It’s a snow day for many of us in the Northeastern US, but a sure sign of spring is right around the corner. On Sunday morning Daylight Saving Time kicks in and we all “spring forward” by setting the clocks one hour later. For those of us with little ones who stay at home the change this time change can be a bonus. On the other hand, it could be a rude awakening (literally) for grownups and kids who will need to get up at what feels like an hour earlier to get to work, school and daycare on Monday morning.
Here are my tips for making the Spring Sleep Daylight Saving Time transition as smooth as possible for the whole family.
♦ For adults and children who need to get up and out on Monday morning, I recommend making the switch on Friday night / Saturday morning rather than Sunday. This gives everyone an extra weekend day to adjust to the change. That means going to bed early on Friday night and waking up a bit early on Saturday. While this may feel hard to do, it’s actually easier to wake up early and still be able to have a relatively lazy extra hour at home rather than feeling the shock of getting up early AND having to rush out the door on Monday!
♦ If you have a baby with multiple naps and feedings per day who will need to go to daycare on Monday, begin moving, naps and bedtime 20 minutes early today, then another 20 minutes tomorrow. Then on Sunday you will be closer to where you need to be for Monday morning.
♦ Make an effort to expose everyone in the family, yourself included, to bright light early in the morning in the days before the switch. It will help ease the transition to your earlier wake times. Likewise, start dimming the lights and closing window blinds in the early evening to help the switch to earlier bedtimes.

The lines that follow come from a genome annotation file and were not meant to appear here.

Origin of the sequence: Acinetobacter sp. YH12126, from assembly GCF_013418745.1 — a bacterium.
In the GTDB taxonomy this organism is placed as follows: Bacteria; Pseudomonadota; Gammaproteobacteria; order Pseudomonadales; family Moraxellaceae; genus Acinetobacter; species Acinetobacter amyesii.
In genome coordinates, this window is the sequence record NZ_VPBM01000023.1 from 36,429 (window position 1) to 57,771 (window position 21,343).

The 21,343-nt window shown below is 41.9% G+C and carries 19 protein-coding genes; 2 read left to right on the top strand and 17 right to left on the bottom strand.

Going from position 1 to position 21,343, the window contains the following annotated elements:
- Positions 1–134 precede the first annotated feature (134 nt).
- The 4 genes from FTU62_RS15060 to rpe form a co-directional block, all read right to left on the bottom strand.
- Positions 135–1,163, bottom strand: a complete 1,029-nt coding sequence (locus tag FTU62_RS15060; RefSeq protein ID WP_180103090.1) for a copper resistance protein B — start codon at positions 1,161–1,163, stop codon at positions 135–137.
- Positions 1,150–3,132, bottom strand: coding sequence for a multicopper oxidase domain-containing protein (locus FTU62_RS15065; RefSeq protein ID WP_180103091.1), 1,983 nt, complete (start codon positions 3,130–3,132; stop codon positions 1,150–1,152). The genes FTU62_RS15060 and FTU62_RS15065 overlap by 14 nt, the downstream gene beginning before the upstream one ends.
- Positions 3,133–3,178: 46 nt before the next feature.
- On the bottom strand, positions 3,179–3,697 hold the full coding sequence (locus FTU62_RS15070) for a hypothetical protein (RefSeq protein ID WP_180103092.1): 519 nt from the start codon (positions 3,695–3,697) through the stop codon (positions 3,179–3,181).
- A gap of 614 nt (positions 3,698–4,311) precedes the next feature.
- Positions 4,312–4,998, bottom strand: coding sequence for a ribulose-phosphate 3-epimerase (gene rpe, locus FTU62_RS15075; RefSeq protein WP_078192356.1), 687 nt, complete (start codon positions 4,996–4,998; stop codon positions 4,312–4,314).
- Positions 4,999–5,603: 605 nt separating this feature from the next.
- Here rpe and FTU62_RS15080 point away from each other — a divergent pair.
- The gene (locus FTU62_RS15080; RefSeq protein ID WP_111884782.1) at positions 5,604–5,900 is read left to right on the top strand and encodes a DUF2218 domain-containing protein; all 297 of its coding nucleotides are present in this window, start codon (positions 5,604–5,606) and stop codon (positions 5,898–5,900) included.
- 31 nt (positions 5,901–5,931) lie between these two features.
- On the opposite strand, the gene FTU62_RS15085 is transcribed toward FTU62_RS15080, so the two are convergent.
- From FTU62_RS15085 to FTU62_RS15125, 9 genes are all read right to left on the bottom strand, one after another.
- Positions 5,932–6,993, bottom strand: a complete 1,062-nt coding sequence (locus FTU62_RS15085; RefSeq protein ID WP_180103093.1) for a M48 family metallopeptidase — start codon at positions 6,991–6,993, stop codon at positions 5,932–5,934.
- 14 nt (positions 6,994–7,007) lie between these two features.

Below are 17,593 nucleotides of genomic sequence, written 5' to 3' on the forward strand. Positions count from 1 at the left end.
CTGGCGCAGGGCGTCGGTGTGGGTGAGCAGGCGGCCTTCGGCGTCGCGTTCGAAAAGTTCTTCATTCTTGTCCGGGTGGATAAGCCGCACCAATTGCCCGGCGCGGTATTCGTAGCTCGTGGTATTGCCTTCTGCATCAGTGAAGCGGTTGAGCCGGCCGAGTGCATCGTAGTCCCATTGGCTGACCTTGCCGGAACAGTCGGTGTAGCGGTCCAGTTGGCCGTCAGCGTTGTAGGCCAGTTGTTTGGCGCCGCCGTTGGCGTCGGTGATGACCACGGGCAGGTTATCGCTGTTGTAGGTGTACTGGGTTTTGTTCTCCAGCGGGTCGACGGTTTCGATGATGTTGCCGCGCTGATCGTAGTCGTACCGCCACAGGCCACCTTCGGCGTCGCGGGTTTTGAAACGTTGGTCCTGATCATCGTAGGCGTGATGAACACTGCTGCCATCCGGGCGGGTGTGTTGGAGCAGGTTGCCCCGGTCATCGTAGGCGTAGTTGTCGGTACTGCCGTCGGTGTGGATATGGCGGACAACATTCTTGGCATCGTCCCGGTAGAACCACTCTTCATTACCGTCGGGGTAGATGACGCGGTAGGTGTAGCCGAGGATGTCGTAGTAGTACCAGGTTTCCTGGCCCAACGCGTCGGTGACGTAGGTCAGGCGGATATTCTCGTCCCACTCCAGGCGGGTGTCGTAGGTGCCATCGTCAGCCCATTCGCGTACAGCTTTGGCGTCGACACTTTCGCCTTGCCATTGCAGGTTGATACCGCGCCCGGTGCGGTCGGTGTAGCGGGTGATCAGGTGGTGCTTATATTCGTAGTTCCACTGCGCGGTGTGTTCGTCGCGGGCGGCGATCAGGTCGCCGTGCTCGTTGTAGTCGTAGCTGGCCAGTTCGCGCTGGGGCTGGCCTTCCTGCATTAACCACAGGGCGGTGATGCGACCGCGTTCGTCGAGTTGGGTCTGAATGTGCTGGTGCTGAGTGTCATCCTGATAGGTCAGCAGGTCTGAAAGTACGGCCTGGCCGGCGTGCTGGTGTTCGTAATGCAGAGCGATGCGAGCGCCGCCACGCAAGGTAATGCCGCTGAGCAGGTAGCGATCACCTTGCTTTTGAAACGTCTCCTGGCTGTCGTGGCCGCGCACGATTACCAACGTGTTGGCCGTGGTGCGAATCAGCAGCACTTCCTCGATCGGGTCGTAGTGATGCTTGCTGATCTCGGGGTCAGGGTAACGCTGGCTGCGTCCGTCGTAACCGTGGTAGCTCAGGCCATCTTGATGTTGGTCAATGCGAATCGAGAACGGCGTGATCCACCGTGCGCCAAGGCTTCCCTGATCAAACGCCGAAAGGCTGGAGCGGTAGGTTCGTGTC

♦ Adjust feeding or meal times and other scheduled activities along with sleep times, and be especially consistent with your usual routines over this weekend. So, for example, if you’re moving everything 20 minutes early on today and dinner is usually at 5:30, bath time’s at 6:00 and bedtime at 7:00, make sure that dinner’s at 5:10, bath time at 5:40 and bedtime at 6:40.
♦ If you happen to already have a little “rooster” who wakes super early, now’s your big chance to make things better! Try shifting everything, including feeding or meals, only 15 or 30 minutes early instead of the full hour. This way their wake time, feeding times and bedtime will all happen 30 to 45 minutes later on the clock after the time change! (Just remember to move those feeding times later, too).
♦ As we head into glorious springtime the sun rises earlier in the morning and sets later every evening. If you’ve seen Frozen as many times as I have and have young children of your own, young Anna’s pronouncement could seem all too familiar:
♦ Now’s a great time to invest in blackout shades to keep your child’s room dark and encourage better sleep. That way you can be spared Elsa’s pain and avoid bedtime battles because the sun’s still out, or too-early wakings on spring and summer mornings.
♦ Worried that darkening your child’s room isn’t natural? We human beings evolved near the equator and our little ones are oriented to sleep when it’s dark there — 12 hours year-round. Help your kids do what really comes naturally to them by shielding them from the northern sun’s more drastic seasonal changes.
Dr. Sasha Carr is a psychologist and child sleep expert who has helped over 1000 families get healthier sleep. Dr. Carr serves as a faculty member of the Family Sleep Institute and is the author of Putting Bungee to Bed, a bedtime picture book aimed at helping children be better sleepers. You can learn more about her services here.
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